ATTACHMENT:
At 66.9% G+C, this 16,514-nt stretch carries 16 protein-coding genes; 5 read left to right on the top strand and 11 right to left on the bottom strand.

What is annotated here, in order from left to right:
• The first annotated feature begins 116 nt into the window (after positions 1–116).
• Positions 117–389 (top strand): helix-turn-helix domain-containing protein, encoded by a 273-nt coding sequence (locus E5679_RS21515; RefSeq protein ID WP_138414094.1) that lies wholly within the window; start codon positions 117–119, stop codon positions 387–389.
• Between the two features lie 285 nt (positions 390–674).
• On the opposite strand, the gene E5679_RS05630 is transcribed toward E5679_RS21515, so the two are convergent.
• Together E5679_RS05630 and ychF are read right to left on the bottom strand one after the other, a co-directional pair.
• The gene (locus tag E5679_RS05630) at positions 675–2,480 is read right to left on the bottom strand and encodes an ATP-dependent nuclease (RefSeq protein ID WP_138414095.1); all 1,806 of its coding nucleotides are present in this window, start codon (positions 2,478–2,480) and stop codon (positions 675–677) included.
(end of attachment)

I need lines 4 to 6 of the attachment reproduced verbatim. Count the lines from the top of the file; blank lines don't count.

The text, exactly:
• Positions 117–389 (top strand): helix-turn-helix domain-containing protein, encoded by a 273-nt coding sequence (locus E5679_RS21515; RefSeq protein ID WP_138414094.1) that lies wholly within the window; start codon positions 117–119, stop codon positions 387–389.
• Between the two features lie 285 nt (positions 390–674).
• On the opposite strand, the gene E5679_RS05630 is transcribed toward E5679_RS21515, so the two are convergent.